Asymmetrical Information - Megan McArdle

Who Gets More Damaged If We Go Over the Fiscal Cliff?

I'm not sure it's the GOP

12.04.12 6:40 PM ET

Polls say Republicans will probably get more of the blame if we go over the fiscal cliff. I assume that's true.  But many of the commentators I've seen on this seem to have mentally translated this into the conclusion that if we go over the fiscal cliff, this will hurt Republicans more than Democrats.  I'm much less sure that's true--indeed, I think that for Obama, it's probably false.  

In some sense, Obama's now beyond getting hurt--he can't get re-elected again.  But presumably, he'd like to spend the next four years building some kind of enduring legacy.  If the economy tips back into recession, that's pretty much not going to happen.  There will be no fiscal or political space to do anything but hunker down and wait for it to be over.

Instead, his legacy will be "after eight years and a lot of big talk, the economy was still terrible".  He will not only have tarnished his own reputation, but the one that Democrats have been cultivating--largely on the basis of Bill Clinton--for being the ones who make the modern economy grow.  As stupid and irrational as it may be, people blame the guy in the oval office for the economy.  Luckily for Obama, they're still blaming the last guy who was there.  But if we have another recession, while unemployment is still 8%?  Five years in, "It's all Bush's fault" is wearing pretty thin as an explanation for everything that you don't like about the economy.  And if there is one thing that might actually get Obamacare repealed, it's collapsing tax revenue and pinched households enraged about their insurance bills.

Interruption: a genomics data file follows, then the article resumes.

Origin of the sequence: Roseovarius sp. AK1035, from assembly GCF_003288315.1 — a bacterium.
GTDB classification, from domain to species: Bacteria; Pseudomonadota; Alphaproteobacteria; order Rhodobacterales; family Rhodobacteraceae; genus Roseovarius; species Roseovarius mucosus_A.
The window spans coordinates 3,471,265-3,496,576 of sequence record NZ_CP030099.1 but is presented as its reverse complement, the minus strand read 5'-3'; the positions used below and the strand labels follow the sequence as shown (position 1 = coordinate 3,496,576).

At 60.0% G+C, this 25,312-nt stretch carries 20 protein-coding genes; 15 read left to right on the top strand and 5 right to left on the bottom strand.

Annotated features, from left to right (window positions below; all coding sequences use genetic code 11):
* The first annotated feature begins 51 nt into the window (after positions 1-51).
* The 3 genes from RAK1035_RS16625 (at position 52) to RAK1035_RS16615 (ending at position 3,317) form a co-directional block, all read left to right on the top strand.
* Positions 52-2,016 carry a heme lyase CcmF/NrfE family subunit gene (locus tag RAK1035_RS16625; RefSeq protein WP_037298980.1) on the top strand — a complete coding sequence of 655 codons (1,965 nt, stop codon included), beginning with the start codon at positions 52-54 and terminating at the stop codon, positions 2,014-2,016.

Of course, Democrats can go on the stump and explain that it is all the GOP's fault for forcing us over the fiscal cliff.  I, for one, would certainly pay cash money to watch Democrats spending much of their valuable campaign time and ad money explaining to voters that tax increases destroy the economy.  Whatever effect this might have on voters, it would certainly be entertaining for the pundit class.  

Don't get me wrong: I'm sure that Republicans will take a lot of heat if they let us go over the fiscal cliff, especially from their donors and their base.  Which is why I assume it won't happen.  But if it does, I suspect that Republican chances in 2016 get better, not worse.